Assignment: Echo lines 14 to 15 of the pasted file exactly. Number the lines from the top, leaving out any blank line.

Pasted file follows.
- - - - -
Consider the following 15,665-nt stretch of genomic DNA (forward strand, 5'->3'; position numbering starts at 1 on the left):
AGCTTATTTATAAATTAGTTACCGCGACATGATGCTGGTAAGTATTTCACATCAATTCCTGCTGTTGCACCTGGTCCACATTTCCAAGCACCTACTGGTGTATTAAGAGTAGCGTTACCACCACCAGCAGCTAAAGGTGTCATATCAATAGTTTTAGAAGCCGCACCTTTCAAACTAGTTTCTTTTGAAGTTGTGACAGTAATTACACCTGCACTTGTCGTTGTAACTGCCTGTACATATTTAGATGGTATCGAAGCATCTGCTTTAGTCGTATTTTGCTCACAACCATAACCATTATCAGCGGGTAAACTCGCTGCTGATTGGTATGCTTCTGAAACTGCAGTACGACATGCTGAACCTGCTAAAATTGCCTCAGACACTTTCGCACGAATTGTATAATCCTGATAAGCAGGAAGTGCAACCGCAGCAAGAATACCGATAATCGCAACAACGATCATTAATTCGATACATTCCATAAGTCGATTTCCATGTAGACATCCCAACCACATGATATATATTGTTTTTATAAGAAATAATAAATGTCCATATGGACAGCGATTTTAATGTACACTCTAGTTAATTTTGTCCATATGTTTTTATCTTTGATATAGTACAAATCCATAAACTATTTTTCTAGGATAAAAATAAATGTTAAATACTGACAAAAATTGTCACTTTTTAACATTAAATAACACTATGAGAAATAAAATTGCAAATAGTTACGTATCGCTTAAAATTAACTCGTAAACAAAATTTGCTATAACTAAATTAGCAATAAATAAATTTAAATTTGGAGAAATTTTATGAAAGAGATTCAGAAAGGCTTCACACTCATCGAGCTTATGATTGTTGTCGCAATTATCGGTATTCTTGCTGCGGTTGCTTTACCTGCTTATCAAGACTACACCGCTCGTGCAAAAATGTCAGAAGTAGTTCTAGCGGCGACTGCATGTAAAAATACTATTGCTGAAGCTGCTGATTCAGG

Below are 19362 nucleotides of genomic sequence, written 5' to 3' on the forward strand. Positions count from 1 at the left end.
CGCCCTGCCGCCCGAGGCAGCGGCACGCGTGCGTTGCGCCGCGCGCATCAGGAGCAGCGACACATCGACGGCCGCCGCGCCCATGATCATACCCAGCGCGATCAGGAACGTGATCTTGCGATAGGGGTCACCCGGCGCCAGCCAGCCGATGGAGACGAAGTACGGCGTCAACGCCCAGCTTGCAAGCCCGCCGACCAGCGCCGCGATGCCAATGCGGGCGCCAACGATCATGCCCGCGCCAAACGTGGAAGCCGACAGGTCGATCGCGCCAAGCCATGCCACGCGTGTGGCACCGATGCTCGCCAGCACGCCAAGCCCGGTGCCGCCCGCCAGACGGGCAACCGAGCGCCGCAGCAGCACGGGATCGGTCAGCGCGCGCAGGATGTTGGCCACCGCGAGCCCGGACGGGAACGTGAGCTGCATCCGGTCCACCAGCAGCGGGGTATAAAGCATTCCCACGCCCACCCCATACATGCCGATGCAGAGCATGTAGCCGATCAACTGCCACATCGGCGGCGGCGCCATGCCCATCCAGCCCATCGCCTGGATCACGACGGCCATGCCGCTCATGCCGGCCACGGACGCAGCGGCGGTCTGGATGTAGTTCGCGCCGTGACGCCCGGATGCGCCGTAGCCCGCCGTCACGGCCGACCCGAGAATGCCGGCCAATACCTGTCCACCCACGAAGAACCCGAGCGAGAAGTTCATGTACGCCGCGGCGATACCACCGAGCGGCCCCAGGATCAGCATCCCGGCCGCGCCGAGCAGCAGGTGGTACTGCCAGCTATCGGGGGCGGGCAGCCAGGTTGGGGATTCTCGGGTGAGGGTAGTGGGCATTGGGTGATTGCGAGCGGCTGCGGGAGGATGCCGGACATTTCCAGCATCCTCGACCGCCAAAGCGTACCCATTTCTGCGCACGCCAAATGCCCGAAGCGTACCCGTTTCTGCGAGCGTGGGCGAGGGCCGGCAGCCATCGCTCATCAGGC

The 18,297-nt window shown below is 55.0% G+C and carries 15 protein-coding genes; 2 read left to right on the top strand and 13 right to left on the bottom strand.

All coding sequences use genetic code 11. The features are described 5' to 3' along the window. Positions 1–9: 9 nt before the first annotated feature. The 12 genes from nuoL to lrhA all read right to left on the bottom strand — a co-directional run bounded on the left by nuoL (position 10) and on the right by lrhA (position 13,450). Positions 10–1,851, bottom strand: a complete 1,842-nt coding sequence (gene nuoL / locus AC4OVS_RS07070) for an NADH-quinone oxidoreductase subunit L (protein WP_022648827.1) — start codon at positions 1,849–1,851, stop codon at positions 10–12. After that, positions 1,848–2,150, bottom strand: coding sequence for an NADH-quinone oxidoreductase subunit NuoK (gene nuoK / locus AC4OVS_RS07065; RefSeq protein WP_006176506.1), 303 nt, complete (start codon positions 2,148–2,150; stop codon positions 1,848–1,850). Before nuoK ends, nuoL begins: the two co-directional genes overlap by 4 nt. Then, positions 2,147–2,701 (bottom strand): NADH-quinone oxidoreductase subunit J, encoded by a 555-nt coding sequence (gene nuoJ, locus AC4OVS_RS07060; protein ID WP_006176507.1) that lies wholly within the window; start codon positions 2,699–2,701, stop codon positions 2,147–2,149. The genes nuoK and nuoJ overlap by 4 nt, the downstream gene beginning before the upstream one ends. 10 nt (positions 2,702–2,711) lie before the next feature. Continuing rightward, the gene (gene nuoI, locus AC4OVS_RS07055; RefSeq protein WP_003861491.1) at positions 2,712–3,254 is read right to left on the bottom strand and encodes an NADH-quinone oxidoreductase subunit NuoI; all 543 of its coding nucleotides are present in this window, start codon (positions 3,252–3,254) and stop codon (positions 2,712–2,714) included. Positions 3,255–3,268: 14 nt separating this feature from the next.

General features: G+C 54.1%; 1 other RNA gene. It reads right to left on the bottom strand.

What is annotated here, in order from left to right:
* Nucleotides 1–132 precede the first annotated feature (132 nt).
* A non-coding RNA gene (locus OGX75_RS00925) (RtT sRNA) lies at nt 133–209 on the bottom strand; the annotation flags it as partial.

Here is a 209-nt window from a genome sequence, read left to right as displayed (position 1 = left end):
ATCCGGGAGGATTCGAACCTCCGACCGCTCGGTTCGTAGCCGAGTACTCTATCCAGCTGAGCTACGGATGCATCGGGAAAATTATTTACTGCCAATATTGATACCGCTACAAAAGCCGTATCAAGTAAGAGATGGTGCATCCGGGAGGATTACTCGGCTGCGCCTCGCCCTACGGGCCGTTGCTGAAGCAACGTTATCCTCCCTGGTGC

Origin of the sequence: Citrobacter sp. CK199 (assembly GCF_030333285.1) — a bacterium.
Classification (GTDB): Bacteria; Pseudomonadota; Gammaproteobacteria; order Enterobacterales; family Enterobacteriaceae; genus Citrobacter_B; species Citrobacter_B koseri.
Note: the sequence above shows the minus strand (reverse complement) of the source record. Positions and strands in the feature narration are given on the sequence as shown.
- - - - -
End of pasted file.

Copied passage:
Classification (GTDB): Bacteria; Pseudomonadota; Gammaproteobacteria; order Enterobacterales; family Enterobacteriaceae; genus Citrobacter_B; species Citrobacter_B koseri.
Note: the sequence above shows the minus strand (reverse complement) of the source record. Positions and strands in the feature narration are given on the sequence as shown.